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EQUATIONS OF POROELASTICITY

For long-wavelength disturbances ($\lambda \gt\gt h$, where h is a typical pore size) propagating through a porous medium, we define average values of the (local) displacements in the solid and also in the saturating fluid. The average displacement vector for the solid frame is ${\bf u}$ while that for the pore fluid is ${\bf u}_f$. The average displacement of the fluid relative to the frame is ${\bf w} = \phi({\bf u} - {\bf u}_f)$. For small strains, the frame dilatation is
   \begin{eqnarray}
e = e_x + e_y + e_z = \nabla\cdot{\bf u},
 \end{eqnarray} (1)
where ex,ey,ez are the Cartesian strain components. Similarly, the average fluid dilatation is
   \begin{eqnarray}
e_f = \nabla\cdot{\bf u}_f
 \end{eqnarray} (2)
(ef also includes flow terms as well as dilatation) and the increment of fluid content is defined by
   \begin{eqnarray}
\zeta = -\nabla\cdot{\bf w} = \phi(e-e_f).
 \end{eqnarray} (3)
With these definitions, Biot (1962) obtains the stress-strain relations in the form
   \begin{eqnarray}
\delta\tau_{xx} = 
He - 2\mu(e_y + e_z) - C\zeta
,
 \end{eqnarray} (4)
and similarly (with permutations) for the other compressional components $\delta\tau_{yy}$,$\delta\tau_{zz}$, while
   \begin{eqnarray}
\delta\tau_{zx} = 
\mu \left(\frac{\partial u_x}{\partial z} + \frac{\partial u_z}{\partial x}\right),
 \end{eqnarray} (5)
and again for $\delta\tau_{yz}$,$\delta\tau_{xy}$ for the other shear components. And finally, for the fluid pressure,
   \begin{eqnarray}
\delta p_f = 
M\zeta - Ce.
 \end{eqnarray} (6)
The $\delta\tau_{ij}$ are deviations from equilibrium of average Cartesian stresses in the saturated porous material and $\delta p_f$ is similarly the isotropic pressure deviation in the pore fluid.

With time dependence of the form $\exp(-i\omega t)$, the coupled wave equations that incorporate (06)-(12) are of the form
   \begin{eqnarray}
\omega^2(\rho{\bf u} + \rho_f{\bf w}) = 
C\nabla\zeta - (H-\mu)...
 ...rho_f{\bf u} + q{\bf w}) = M\nabla\zeta - C\nabla e,\qquad\qquad
 \end{eqnarray}
where $\rho = \phi\rho_f + (1-\phi)\rho_m$ is the bulk-density of the material and $q = \rho_f\left[\alpha/\beta + iF(\xi)\eta/\kappa\omega\right]$ is the effective density of the fluid in relative motion. The kinematic viscosity of the liquid is $\eta$;the permeability of the porous frame is $\kappa$;the dynamic viscosity factor is given, for our choice of sign for the frequency dependence, by $F(\xi) = {\textstyle {{1}\over{4}}}
\{\xi T(\xi)/[1+2T(\xi)/i\xi]\}$,where $T(\xi) = {{\hbox{\small ber}'(\xi) - i\hbox{\small bei}'(\xi)}
\over{\hbox{\small ber}'(\xi) - i\hbox{\small bei}'(\xi)}}$and $\xi = (\omega h^2/\eta)^{1\over2}$.The functions $\hbox{ber}(\xi)$ and $\hbox{bei}(\xi)$ are the real and imaginary parts of the Kelvin function. The dynamic parameter h is a characteristic length generally associated with and comparable in magnitude to the steady-flow hydraulic radius. The tortuosity $\alpha \ge 1$ is a pure number related to the frame inertia which has been measured by Johnson et al. (1982) and has also been estimated theoretically by Berryman (1980a,b).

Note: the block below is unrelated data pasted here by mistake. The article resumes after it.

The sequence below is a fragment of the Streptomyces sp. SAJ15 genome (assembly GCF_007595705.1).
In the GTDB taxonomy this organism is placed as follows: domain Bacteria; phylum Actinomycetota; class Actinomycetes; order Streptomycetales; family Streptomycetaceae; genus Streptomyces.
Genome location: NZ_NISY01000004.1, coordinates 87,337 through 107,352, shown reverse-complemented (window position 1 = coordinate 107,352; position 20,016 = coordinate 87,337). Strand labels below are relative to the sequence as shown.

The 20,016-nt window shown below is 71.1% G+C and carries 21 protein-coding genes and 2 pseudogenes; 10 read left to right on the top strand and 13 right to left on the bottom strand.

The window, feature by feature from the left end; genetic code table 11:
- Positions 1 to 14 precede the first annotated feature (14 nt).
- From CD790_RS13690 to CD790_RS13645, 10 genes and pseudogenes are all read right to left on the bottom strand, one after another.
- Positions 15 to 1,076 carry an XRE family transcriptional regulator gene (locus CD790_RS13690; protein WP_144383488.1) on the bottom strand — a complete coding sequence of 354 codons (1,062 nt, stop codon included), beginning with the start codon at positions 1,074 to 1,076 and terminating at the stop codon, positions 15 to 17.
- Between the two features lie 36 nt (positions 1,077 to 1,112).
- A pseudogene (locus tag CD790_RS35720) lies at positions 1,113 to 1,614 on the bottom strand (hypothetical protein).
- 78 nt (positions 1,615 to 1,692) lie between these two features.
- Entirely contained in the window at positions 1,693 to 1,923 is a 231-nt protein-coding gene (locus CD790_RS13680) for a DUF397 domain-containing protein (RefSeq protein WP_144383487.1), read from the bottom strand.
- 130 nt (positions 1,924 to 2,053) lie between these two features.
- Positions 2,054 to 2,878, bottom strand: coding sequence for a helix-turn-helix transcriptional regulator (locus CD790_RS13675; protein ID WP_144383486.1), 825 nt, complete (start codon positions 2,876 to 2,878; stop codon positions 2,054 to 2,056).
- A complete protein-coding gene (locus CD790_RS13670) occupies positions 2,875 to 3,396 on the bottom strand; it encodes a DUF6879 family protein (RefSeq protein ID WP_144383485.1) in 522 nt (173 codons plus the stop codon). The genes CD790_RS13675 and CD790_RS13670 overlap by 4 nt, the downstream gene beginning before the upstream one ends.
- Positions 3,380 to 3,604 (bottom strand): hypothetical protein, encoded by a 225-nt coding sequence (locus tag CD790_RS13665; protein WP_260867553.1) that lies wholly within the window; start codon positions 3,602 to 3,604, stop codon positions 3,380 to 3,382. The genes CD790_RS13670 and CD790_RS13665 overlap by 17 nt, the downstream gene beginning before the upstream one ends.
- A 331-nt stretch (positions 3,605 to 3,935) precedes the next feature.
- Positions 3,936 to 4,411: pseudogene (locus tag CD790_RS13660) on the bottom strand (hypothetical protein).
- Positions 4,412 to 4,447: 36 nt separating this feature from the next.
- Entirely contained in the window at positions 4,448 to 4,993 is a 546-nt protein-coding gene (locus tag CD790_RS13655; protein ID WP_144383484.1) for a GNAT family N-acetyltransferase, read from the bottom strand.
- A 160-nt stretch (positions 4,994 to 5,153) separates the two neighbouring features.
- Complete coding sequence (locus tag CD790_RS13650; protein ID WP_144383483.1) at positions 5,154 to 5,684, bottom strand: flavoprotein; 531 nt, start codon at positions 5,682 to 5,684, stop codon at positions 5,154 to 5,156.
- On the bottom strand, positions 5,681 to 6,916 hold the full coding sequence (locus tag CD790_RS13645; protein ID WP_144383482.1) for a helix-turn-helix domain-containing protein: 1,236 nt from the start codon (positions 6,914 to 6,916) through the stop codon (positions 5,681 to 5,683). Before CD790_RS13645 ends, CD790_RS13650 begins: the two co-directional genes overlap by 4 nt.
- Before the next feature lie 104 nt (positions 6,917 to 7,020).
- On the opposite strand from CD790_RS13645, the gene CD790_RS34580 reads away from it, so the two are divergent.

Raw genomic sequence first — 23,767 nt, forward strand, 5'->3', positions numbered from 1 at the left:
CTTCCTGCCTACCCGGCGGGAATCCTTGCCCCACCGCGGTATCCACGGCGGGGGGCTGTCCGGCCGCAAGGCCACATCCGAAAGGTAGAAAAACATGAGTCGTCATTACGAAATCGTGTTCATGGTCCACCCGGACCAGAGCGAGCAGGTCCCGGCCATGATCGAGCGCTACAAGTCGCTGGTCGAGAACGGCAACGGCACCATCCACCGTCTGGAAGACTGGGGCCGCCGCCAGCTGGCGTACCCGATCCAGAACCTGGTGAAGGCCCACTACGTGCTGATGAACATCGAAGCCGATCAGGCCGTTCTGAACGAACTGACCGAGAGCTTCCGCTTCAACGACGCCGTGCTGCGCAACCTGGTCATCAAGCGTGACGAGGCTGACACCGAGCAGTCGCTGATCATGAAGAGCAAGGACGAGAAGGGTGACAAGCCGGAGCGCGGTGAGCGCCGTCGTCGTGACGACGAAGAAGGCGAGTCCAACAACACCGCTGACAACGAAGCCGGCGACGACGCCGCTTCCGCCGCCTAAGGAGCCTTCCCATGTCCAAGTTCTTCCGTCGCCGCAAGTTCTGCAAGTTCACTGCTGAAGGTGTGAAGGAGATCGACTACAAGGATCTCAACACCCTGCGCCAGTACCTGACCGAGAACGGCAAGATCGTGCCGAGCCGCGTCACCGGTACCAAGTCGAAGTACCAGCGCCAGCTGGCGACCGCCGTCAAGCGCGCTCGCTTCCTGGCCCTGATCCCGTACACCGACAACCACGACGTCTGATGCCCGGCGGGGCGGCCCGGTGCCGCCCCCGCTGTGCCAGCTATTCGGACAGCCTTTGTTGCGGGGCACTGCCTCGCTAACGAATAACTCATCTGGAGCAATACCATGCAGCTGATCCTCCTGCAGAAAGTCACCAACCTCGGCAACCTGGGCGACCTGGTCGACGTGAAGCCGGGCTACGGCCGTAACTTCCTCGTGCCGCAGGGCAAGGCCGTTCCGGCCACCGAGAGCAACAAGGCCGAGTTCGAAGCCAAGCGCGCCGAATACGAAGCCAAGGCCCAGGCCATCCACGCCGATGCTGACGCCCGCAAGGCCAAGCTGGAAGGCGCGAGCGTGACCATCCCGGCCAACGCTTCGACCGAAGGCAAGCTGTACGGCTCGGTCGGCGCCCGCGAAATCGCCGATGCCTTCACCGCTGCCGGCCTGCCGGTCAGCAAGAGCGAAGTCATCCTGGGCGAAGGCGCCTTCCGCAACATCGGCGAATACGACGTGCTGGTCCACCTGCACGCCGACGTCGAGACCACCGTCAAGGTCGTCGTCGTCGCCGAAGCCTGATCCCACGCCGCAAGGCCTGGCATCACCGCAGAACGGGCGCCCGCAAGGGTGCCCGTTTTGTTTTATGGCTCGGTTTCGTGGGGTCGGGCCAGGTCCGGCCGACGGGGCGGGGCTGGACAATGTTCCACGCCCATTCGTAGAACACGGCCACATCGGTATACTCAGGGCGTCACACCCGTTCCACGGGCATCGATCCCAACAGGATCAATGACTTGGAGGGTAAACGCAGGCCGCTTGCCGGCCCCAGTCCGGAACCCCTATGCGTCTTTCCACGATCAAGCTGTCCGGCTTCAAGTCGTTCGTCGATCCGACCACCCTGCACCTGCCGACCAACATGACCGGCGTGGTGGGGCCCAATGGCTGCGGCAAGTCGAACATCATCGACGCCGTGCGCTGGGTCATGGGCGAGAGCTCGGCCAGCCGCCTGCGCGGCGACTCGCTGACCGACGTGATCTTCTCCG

The coefficients H, C, and M are given by [see Gassmann (1951), Geertsma (1957), Biot and Willis (1957), Geertsma and Smit (1961), and Stoll (1974)]
   \begin{eqnarray}
H = K + {4\over3}\mu + (K_m-K)^2/(D-K),
 \end{eqnarray} (7)

 
<I>CI> = <I>KI><I>mI>(<I>KI><I>mI>-<I>KI>)/(<I>DI>-<I>KI>),      (8)
and
 
<I>MI> = <I>KI><I>mI>2/(<I>DI>-<I>KI>),      (9)
where
   \begin{eqnarray}
D = K_m[1+\phi(K_m/K_f - 1)].
 \end{eqnarray} (10)
Equations (19)-(22) are correct as long as the porous material may be considered homogeneous on the microscopic scale as well as the macroscopic scale.

To decouple the wave equations (13) into Helmholtz equations for the three modes of propagation, we note that the displacements ${\bf u}$ and ${\bf w}$ can be decomposed as
   \begin{eqnarray}
{\bf u} = \nabla\Upsilon + \nabla\times\mbox{\boldmath$\beta$},\qquad
{\bf w} = \nabla\psi + \nabla\times\mbox{\boldmath$\chi$},
 \end{eqnarray} (11)
where $\Upsilon$, $\psi$ are scalar potentials and $\mbox{\boldmath$\beta$}$, $\mbox{\boldmath$\chi$}$ are vector potentials. Substituting (23) into (13), we find (13) is satisfied if two pairs of equations are satisfied:
   \begin{eqnarray}
(\nabla^2 + k_s^2)\mbox{\boldmath$\beta$}= 0,\qquad \mbox{\boldmath$\chi$}= -\rho_f\mbox{\boldmath$\beta$}/q
 \end{eqnarray} (12)
and
   \begin{eqnarray}
(\nabla^2 + k_\pm^2)A_\pm = 0.
 \end{eqnarray} (13)
The wavenumbers in (24) and (25) are defined by
   \begin{eqnarray}
k_s^2 = \omega^2(\rho-\rho_f^2/q)/\mu
 \end{eqnarray} (14)
and
   \begin{eqnarray}
k_\pm^2 = {\textstyle {{1}\over{2}}}\left\{b + f \mp
[(b-f)^2 + 4cd]^{1\over2}\right\},
 \end{eqnarray} (15)
   \begin{eqnarray}
b = \omega^2(\rho M - \rho_f C)/\Delta, \,\,
c = \omega^2(\rho_...
 ...ho C)/\Delta, \,\,
f = \omega^2(qH - \rho_f C)/\Delta,\nonumber\
 \end{eqnarray}
with $\Delta = MH - C^2$.The linear combination of scalar potentials has been chosen to be $A_\pm = \Gamma_\pm\Upsilon + \psi$,where
   \begin{eqnarray}
\Gamma_{\pm} = d/(k_\pm^2 - b) = (k_\pm^2 - f)/c.
 \end{eqnarray} (16)
With this identification (31) of the coefficients $\Gamma_{\pm}$, the decoupling is complete.

Equations (24) and (25) are valid for any choice of coordinate system. They may be applied to boundary value problems with arbitrary symmetry. Biot's theory will therefore be applied to porous elastic cylinders in the next section.


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Next: EQUATIONS FOR A POROUS Up: Berryman and Pride: Cylinder Previous: INTRODUCTION
Stanford Exploration Project
11/11/2002